Oct 13, 2017 | By David

The recent EMO show in Hannover saw the demonstration of Gefertec’s latest 3D printing development. The new GTarc metal 3D printing center allows metal parts to be produced using the company’s revolutionary 3DMP technology, and they are produced quickly and cost-effectively. Global electronics giant Siemens has been making use of Gefertec’s new metal 3D printing system in its electric motor factory in Bad Neustadt.

"The use of additive manufacturing is an important pillar of the factory's digitization strategy," says Karsten Heuser, head of the Siemens Additive Manufacturing Center. The company’s machining department is a real showcase when it comes to Industry 4.0 Smart Factory breakthroughs, with 3D printing technology leading the way alongside the use of ITS platform Mindsphere to analyze processes on the floor.

The adoption of Gefertec’s GTarc metal 3D printing system is a real vote of confidence in the German start-up's product, which was picked up by 3D printing giant FIT AG back in March of this year. It will  expand Siemens' cutting-edge technology base and also be a natural progression from its use of CNC controlled milling, as the technology is already well established in the company’s programming environment.

The 3DMP technology produces a metal part by starting with a CAD model, and the CAM software directs the CNC arc welding head with an unparalleled level of precision. Standard CNC milling is used to finish off the part. The resolution of the components manufactured using 3DMP® is +/- 0.3 cm, the maximum size of the components is currently approx. 1 m³.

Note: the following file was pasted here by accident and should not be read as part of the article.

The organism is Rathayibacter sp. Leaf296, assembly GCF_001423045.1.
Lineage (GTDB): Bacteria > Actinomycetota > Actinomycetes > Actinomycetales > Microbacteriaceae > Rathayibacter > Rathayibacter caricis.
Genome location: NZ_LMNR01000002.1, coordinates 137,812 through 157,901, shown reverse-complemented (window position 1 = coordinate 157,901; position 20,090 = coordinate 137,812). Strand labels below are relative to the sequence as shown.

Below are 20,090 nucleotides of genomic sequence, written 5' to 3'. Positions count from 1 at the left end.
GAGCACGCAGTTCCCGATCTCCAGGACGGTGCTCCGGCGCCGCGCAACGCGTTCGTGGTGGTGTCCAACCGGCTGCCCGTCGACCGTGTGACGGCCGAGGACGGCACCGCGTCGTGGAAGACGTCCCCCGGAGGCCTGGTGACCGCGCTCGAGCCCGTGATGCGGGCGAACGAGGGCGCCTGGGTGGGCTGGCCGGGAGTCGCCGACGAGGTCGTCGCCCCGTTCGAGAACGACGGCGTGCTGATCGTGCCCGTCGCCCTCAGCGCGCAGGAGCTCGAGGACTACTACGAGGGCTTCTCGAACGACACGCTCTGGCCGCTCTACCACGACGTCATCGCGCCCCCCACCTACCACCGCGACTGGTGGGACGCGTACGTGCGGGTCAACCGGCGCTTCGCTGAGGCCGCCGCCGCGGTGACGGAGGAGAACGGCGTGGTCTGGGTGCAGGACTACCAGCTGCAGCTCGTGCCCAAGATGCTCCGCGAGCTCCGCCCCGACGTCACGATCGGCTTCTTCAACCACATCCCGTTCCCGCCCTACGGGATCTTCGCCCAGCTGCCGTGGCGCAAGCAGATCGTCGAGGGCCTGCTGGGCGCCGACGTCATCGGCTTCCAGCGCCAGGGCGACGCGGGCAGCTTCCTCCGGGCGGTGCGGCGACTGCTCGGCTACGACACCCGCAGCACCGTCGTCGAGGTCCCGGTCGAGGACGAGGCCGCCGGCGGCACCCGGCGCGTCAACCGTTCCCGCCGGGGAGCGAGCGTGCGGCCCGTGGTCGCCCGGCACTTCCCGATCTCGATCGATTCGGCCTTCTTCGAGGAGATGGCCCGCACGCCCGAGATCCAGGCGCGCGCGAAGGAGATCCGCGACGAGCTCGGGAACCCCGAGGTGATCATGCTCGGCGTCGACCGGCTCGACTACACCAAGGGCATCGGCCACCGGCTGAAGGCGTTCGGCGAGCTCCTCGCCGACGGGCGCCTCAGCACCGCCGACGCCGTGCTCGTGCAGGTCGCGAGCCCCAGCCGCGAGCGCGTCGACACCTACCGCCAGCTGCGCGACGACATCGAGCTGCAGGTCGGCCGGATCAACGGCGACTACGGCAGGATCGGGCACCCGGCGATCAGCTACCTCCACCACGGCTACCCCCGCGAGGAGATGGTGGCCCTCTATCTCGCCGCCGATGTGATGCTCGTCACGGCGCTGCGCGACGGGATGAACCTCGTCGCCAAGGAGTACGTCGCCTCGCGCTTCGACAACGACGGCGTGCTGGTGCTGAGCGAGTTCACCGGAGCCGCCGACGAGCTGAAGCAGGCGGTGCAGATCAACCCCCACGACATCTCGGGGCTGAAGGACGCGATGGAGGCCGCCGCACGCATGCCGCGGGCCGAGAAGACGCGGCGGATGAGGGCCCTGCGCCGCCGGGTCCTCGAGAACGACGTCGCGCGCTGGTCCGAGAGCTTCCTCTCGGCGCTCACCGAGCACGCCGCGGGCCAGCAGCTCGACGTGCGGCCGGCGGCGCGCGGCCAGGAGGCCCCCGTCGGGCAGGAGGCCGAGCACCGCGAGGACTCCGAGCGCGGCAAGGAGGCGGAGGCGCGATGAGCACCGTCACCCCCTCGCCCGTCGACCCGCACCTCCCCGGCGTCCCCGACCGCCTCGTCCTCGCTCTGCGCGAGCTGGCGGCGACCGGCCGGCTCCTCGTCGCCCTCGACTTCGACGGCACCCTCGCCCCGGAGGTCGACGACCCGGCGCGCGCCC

The GTarc machining centre is available as a 3-axis version for parts up to 3 m³ and as a 5-axis version for parts up to 0.8 m³, and can be easily upgraded should clients choose to. It has a number of advantages over more conventional methods, making it a more preferable manufacturing solution for all kinds of applications. Instead of working with metal powder, the process uses metal in the form of wire, which means that production costs are significantly less, around 10 percent of powder methods. The production speed is also a significant factor. A part can be produced at up to 600 cubic centimetres per hour, depending on the material. the machining centre is therefore ideally suited for the production of larger parts made of steel, nickel, titanium, or aluminium.

At the EMO show in Hannover, a metal work piece was demonstrated to show the system’s capabilities. The output volume was 85 kilos, and it was made of stainless steel. With regular CNC techniques, the part would have cost 4500 Euros to produce. With the 3DMP technology followed by CNC post-processing, production cost for this part was just 2000 Euros. The technology is now due to be demonstrated at the Formnext expo in Frankfurt, this coming November.



Posted in 3D Printing Application



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